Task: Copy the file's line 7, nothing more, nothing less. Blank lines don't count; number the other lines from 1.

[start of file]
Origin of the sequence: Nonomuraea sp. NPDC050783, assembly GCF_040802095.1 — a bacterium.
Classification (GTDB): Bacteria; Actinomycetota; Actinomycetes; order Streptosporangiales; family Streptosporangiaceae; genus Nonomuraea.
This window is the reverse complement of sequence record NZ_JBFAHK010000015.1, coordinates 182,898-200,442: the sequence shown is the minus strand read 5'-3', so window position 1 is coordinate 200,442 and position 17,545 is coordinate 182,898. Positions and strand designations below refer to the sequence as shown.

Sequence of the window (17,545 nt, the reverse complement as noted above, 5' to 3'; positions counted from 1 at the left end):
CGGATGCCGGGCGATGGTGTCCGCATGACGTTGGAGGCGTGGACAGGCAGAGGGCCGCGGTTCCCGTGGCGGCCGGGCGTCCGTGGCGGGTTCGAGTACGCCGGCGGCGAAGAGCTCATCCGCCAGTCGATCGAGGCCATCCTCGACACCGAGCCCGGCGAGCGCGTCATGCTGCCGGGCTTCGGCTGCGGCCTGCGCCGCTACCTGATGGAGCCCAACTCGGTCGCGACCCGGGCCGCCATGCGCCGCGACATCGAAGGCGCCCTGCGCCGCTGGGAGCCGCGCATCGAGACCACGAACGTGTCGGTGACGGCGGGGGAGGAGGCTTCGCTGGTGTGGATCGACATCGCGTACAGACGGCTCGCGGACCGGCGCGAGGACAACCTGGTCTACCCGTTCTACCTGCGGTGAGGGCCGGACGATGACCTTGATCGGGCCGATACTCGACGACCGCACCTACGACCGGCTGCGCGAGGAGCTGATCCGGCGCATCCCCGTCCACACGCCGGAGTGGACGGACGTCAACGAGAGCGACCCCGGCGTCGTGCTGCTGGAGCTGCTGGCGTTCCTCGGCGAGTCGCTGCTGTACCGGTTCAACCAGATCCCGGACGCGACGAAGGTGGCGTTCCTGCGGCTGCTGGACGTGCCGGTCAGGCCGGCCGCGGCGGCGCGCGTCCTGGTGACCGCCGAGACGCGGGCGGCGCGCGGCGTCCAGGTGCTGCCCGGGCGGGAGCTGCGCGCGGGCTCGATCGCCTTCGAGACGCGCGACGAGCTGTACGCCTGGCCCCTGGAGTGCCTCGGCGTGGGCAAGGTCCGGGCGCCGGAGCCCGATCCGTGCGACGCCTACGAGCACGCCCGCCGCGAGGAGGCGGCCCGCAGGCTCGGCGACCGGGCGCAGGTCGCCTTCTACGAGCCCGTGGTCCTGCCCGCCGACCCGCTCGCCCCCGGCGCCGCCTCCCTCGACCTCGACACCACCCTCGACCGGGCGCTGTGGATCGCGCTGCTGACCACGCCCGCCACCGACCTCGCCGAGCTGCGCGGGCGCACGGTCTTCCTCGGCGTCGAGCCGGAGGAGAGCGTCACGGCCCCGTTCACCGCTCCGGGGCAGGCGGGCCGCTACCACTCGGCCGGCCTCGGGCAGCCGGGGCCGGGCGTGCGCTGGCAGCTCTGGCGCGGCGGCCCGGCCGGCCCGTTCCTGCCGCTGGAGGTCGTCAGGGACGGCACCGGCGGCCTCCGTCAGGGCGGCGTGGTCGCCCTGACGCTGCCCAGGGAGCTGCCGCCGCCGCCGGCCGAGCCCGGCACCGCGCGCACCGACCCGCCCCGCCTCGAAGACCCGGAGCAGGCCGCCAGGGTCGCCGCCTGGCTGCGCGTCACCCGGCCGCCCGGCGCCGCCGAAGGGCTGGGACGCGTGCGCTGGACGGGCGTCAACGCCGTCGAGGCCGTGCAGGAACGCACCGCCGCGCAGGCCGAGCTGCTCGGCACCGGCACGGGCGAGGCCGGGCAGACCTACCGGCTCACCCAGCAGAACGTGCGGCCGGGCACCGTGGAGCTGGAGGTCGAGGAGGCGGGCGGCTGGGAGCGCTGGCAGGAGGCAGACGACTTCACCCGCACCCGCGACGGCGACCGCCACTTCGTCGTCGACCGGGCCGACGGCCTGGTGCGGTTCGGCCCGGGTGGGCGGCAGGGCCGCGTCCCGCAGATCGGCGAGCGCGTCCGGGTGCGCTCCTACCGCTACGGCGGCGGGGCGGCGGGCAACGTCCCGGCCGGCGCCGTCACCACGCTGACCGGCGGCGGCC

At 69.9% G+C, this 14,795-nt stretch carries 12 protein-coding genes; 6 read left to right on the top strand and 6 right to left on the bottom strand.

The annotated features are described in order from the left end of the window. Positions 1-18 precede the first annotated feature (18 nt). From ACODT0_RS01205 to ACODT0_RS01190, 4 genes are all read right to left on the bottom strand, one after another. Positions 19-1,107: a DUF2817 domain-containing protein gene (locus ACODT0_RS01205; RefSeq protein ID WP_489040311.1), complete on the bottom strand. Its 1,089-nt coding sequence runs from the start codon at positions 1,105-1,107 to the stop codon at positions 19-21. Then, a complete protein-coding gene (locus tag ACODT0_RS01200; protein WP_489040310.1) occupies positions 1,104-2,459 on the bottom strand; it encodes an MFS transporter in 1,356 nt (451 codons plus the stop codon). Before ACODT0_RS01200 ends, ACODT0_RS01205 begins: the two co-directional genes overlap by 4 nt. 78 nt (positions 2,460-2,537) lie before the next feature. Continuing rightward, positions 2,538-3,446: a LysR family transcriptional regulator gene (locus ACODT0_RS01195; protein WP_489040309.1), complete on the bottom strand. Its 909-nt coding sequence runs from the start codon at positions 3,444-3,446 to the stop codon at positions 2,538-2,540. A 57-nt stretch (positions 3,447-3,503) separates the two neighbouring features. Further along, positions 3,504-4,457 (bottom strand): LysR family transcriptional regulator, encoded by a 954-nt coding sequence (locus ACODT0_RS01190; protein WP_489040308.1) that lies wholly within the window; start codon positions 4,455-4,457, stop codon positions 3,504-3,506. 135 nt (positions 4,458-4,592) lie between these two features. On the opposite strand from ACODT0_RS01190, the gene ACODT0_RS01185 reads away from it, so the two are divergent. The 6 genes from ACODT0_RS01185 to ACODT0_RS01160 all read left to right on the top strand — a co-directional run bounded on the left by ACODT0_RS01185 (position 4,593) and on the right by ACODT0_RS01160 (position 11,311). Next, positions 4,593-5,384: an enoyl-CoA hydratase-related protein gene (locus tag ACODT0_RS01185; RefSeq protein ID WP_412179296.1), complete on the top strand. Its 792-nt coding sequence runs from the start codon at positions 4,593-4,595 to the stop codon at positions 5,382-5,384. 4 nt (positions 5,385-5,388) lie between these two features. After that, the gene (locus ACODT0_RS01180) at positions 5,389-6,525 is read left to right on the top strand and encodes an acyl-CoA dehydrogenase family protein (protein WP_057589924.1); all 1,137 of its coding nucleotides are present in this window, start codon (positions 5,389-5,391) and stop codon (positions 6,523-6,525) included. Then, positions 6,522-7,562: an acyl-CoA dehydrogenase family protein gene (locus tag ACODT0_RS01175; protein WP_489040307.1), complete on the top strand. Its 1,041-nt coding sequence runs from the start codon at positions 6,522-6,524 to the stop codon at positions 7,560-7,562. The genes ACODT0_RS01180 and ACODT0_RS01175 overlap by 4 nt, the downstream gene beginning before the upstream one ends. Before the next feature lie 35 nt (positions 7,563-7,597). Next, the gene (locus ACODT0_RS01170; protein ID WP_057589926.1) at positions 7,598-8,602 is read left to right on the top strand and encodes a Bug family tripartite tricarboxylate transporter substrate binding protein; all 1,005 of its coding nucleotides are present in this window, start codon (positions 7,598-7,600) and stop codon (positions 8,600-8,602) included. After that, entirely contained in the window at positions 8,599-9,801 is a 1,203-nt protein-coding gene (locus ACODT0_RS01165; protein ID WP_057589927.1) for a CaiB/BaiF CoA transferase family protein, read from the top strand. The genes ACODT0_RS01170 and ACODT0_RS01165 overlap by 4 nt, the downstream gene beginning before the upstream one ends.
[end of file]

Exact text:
The annotated features are described in order from the left end of the window. Positions 1-18 precede the first annotated feature (18 nt). From ACODT0_RS01205 to ACODT0_RS01190, 4 genes are all read right to left on the bottom strand, one after another. Positions 19-1,107: a DUF2817 domain-containing protein gene (locus ACODT0_RS01205; RefSeq protein ID WP_489040311.1), complete on the bottom strand. Its 1,089-nt coding sequence runs from the start codon at positions 1,105-1,107 to the stop codon at positions 19-21. Then, a complete protein-coding gene (locus tag ACODT0_RS01200; protein WP_489040310.1) occupies positions 1,104-2,459 on the bottom strand; it encodes an MFS transporter in 1,356 nt (451 codons plus the stop codon). Before ACODT0_RS01200 ends, ACODT0_RS01205 begins: the two co-directional genes overlap by 4 nt. 78 nt (positions 2,460-2,537) lie before the next feature. Continuing rightward, positions 2,538-3,446: a LysR family transcriptional regulator gene (locus ACODT0_RS01195; protein WP_489040309.1), complete on the bottom strand. Its 909-nt coding sequence runs from the start codon at positions 3,444-3,446 to the stop codon at positions 2,538-2,540. A 57-nt stretch (positions 3,447-3,503) separates the two neighbouring features. Further along, positions 3,504-4,457 (bottom strand): LysR family transcriptional regulator, encoded by a 954-nt coding sequence (locus ACODT0_RS01190; protein WP_489040308.1) that lies wholly within the window; start codon positions 4,455-4,457, stop codon positions 3,504-3,506. 135 nt (positions 4,458-4,592) lie between these two features. On the opposite strand from ACODT0_RS01190, the gene ACODT0_RS01185 reads away from it, so the two are divergent. The 6 genes from ACODT0_RS01185 to ACODT0_RS01160 all read left to right on the top strand — a co-directional run bounded on the left by ACODT0_RS01185 (position 4,593) and on the right by ACODT0_RS01160 (position 11,311). Next, positions 4,593-5,384: an enoyl-CoA hydratase-related protein gene (locus tag ACODT0_RS01185; RefSeq protein ID WP_412179296.1), complete on the top strand. Its 792-nt coding sequence runs from the start codon at positions 4,593-4,595 to the stop codon at positions 5,382-5,384. 4 nt (positions 5,385-5,388) lie between these two features. After that, the gene (locus ACODT0_RS01180) at positions 5,389-6,525 is read left to right on the top strand and encodes an acyl-CoA dehydrogenase family protein (protein WP_057589924.1); all 1,137 of its coding nucleotides are present in this window, start codon (positions 5,389-5,391) and stop codon (positions 6,523-6,525) included. Then, positions 6,522-7,562: an acyl-CoA dehydrogenase family protein gene (locus tag ACODT0_RS01175; protein WP_489040307.1), complete on the top strand. Its 1,041-nt coding sequence runs from the start codon at positions 6,522-6,524 to the stop codon at positions 7,560-7,562. The genes ACODT0_RS01180 and ACODT0_RS01175 overlap by 4 nt, the downstream gene beginning before the upstream one ends. Before the next feature lie 35 nt (positions 7,563-7,597). Next, the gene (locus ACODT0_RS01170; protein ID WP_057589926.1) at positions 7,598-8,602 is read left to right on the top strand and encodes a Bug family tripartite tricarboxylate transporter substrate binding protein; all 1,005 of its coding nucleotides are present in this window, start codon (positions 7,598-7,600) and stop codon (positions 8,600-8,602) included. After that, entirely contained in the window at positions 8,599-9,801 is a 1,203-nt protein-coding gene (locus ACODT0_RS01165; protein ID WP_057589927.1) for a CaiB/BaiF CoA transferase family protein, read from the top strand. The genes ACODT0_RS01170 and ACODT0_RS01165 overlap by 4 nt, the downstream gene beginning before the upstream one ends.